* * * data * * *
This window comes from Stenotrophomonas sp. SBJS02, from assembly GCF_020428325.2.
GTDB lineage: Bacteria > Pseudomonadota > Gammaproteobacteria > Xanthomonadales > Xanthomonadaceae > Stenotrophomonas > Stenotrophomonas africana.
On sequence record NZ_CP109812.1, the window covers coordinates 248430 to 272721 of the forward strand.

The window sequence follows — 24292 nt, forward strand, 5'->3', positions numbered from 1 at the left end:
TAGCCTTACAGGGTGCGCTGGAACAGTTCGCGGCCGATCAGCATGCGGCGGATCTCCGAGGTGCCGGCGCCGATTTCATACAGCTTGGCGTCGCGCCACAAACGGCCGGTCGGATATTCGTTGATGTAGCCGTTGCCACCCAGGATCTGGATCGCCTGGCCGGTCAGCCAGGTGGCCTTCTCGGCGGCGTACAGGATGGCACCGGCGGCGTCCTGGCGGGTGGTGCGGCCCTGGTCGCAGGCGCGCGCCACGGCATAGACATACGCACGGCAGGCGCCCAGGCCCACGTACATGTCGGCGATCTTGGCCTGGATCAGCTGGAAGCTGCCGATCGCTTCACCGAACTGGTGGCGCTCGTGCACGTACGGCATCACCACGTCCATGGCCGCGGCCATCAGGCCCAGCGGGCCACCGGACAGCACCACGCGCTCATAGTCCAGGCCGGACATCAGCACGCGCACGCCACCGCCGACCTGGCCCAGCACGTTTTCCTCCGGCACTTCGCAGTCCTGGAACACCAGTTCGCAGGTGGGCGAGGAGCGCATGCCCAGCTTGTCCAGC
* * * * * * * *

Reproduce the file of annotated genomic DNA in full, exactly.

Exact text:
This window comes from Stenotrophomonas sp. SBJS02, from assembly GCF_020428325.2.
GTDB lineage: Bacteria > Pseudomonadota > Gammaproteobacteria > Xanthomonadales > Xanthomonadaceae > Stenotrophomonas > Stenotrophomonas africana.
On sequence record NZ_CP109812.1, the window covers coordinates 248430 to 272721 of the forward strand.

The window sequence follows — 24292 nt, forward strand, 5'->3', positions numbered from 1 at the left end:
TAGCCTTACAGGGTGCGCTGGAACAGTTCGCGGCCGATCAGCATGCGGCGGATCTCCGAGGTGCCGGCGCCGATTTCATACAGCTTGGCGTCGCGCCACAAACGGCCGGTCGGATATTCGTTGATGTAGCCGTTGCCACCCAGGATCTGGATCGCCTGGCCGGTCAGCCAGGTGGCCTTCTCGGCGGCGTACAGGATGGCACCGGCGGCGTCCTGGCGGGTGGTGCGGCCCTGGTCGCAGGCGCGCGCCACGGCATAGACATACGCACGGCAGGCGCCCAGGCCCACGTACATGTCGGCGATCTTGGCCTGGATCAGCTGGAAGCTGCCGATCGCTTCACCGAACTGGTGGCGCTCGTGCACGTACGGCATCACCACGTCCATGGCCGCGGCCATCAGGCCCAGCGGGCCACCGGACAGCACCACGCGCTCATAGTCCAGGCCGGACATCAGCACGCGCACGCCACCGCCGACCTGGCCCAGCACGTTTTCCTCCGGCACTTCGCAGTCCTGGAACACCAGTTCGCAGGTGGGCGAGGAGCGCATGCCCAGCTTGTCCAGC